The lack of effective therapies for glioblastomas has prompted the development of novel experimental approaches that utilize oncolytic viruses (OV) combined with gene therapy. OV, either naturally occurring or developed through genetic engineering, are being investigated as oncolytic agents for cancer treatment due to their ability to specifically infect and lyse neoplastic cells while sparing normal cells [14], [15], [16], [17]. The use of transgenic technology facilitates the creation of OV vectors, which deliver therapeutic anti-angiogenic transgenes. This process augments the efficacy of these virus vectors [18], [19], [20]. Genetically engineered OV with anti-angiogenic factors could disrupt the vascular niche, which would expose GSCs and the remaining tumor cells to the oncolytic effects of virotherapy. Furthermore, evidence indicates that a significant portion of the vascular endothelium has a neoplastic origin [21], [22], [23]. Thus, genetically engineered OV could block angiogenesis via the targeted eradication of GSCs, thus improving therapeutic efficacy.

Endostatin and angiostatin, which are potent angiogenesis inhibitors, specifically inhibit the secretion of vascular endothelial cell and fibroblast growth factors. This process inhibits the proliferation of vascular endothelial cells but spares non-endothelial cells. Experiments have shown that endostatin and angiostatin can be used to treat Lewis lung carcinoma, breast cancer, and bladder cancer [24]. Qi Zhan et al. [25] reported that Endostar, a novel recombinant human endostatin, could block VEGF-mediated angiogenesis and has potential effects on human glioma xenografts in nude mice. In addition, these tumors do not develop drug resistance when treated with a potent angiogenesis inhibitor. Based on previous research [26], we used an OV as a vector to target GSC niches and to express a fusion protein consisting of these angiogenesis inhibitors (endo–angio). This virus directly kills cancer cells because of its oncolytic character, and inhibits angiogenesis via viral replication, thus destroying the formation of vascular niches and improving therapeutic efficacy. The use of OV to kill GSCs has been previously reported [17], [27], but the therapeutic efficacy of combining the endostatin–angiostatin fusion gene delivery with oncolytic viral therapy has not been investigated. In the present study, the delivery of the endostatin-angiostatin fusion gene into established GSC-derived tumors has an anti-tumor effect. Overall, our data support the further development of VAE for possible viral gene therapy.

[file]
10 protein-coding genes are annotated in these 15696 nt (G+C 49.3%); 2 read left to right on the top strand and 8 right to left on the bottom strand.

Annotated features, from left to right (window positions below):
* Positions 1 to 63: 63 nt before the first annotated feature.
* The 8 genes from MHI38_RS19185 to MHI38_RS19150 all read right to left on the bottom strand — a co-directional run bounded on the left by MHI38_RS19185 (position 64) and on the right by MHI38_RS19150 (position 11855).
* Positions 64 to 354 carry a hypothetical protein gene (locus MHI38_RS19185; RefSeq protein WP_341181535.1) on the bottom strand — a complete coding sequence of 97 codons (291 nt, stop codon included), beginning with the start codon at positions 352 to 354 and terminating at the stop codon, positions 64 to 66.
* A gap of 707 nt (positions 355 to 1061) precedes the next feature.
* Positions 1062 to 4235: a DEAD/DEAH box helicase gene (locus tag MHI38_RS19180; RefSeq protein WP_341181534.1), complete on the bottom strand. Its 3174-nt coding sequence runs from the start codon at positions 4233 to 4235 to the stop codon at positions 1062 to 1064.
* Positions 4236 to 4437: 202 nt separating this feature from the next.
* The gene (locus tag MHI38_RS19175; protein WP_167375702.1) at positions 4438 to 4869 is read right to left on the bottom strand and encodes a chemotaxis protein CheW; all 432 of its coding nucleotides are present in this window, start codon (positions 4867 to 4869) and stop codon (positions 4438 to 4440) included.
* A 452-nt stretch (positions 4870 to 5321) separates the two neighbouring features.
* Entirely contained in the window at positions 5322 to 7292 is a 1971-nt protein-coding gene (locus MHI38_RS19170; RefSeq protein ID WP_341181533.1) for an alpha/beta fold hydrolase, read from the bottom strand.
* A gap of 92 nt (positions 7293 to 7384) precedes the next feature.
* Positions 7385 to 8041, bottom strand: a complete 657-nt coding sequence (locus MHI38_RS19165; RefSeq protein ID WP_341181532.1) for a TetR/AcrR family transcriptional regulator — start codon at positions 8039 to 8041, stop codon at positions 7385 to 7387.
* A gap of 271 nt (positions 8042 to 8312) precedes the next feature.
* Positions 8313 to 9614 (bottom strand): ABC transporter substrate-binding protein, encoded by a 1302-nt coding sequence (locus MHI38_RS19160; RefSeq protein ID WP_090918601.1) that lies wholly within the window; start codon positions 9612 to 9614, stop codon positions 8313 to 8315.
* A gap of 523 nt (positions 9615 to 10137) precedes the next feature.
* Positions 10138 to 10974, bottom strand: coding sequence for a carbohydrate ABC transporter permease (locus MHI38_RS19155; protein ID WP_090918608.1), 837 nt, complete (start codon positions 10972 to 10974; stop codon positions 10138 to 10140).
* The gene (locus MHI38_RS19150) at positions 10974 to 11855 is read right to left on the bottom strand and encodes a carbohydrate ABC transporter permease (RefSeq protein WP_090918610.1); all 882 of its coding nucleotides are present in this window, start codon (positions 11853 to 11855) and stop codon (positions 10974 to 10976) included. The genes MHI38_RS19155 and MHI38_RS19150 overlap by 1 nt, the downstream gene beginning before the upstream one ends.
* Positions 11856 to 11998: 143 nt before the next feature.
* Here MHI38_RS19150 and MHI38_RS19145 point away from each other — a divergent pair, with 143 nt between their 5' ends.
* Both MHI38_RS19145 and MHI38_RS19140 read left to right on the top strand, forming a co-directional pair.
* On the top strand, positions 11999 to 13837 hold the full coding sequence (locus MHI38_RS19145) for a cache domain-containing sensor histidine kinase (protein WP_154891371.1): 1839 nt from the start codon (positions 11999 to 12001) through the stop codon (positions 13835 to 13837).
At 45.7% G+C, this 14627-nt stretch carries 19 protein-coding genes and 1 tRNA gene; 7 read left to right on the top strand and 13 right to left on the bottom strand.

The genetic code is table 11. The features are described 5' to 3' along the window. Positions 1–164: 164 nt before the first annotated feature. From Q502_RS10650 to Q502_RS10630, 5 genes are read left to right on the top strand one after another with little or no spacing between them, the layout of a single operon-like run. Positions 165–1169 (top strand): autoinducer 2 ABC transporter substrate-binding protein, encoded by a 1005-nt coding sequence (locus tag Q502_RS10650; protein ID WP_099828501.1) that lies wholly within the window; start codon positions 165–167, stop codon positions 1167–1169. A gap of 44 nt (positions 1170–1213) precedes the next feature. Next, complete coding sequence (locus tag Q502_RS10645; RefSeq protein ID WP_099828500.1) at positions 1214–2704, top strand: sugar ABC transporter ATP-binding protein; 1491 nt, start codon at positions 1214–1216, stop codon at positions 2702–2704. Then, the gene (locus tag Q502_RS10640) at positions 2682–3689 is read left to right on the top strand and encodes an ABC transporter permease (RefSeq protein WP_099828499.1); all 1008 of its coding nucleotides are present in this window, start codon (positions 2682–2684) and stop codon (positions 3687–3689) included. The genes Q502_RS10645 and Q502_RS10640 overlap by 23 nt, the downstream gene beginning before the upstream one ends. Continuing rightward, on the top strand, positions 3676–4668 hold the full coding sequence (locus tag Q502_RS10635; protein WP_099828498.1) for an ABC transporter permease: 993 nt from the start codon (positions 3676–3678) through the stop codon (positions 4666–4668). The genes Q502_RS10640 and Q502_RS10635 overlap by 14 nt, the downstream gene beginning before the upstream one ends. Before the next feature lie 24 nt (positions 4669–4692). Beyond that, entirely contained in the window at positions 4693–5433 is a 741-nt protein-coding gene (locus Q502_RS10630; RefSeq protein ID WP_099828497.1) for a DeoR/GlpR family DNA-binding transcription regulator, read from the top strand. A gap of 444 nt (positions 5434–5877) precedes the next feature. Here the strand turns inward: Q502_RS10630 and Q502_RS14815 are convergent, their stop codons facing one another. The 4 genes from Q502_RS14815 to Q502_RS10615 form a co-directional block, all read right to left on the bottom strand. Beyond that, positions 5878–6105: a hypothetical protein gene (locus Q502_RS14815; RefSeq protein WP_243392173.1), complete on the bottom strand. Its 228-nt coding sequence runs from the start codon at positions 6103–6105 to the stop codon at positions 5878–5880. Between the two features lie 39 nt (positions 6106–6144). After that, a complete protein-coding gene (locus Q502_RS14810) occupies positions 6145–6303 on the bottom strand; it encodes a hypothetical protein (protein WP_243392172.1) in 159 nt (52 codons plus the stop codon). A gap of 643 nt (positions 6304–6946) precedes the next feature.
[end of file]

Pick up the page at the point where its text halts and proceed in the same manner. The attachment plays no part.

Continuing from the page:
Materials and Methods

Ethics Statement

All patients provided written informed consent for the current study, and the study was approved by the Medical Ethics Committee of Beijing Tiantan Hospital, Capital Medical University. The animal research was carried out in strict accordance with the recommendations in the Guide for the Care and Use of Laboratory Animals of the Beijing Tiantan Hospital, Capital Medical University. The protocol was approved by the Animal Experiments Ethics Committee of the Beijing Tiantan Hospital, Capital Medical University. All surgery was performed under 10% chloral hydrate anesthesia, and all efforts were made to minimize suffering.

Culture and Identification of Primary GSCs

The surgical glioblastoma multiforme (GBM) specimens were obtained from consenting patients at the Beijing Tiantan Hospital, Capital Medical University. The method of primary culture was as described previously [26]. We established six stable GSC lines from 36 surgical specimens that could be passaged for more than 2 months. Then, we selected one of the stable GSCs lines, which could proliferate stably for the subsequent experiments to avoid experimental errors coming from using different GSCs lines. We examined the expression of the CD133 antigen, a putative brain tumor stem-like cell marker, to verify that these cells were GSCs. The cells were differentiated by removing the mitogens and supplementing them with 10% FBS to examine the ability of the cells to create various neural cell lineages. The immunocytochemical analyses of these differentiated cells revealed cells that were positive for the human GFAP, neurofilament protein (NF) and oligodendroglioma myelin-associated glycoprotein (Ompg). These data indicate that the observed cell spheres were human brain GSCs that retained the potential for self-renewal and multi-directional differentiation. CD133, GFAP, NF and Ompg were detected by immunocytochemistry as described previously [26].

Virus and Infection Studies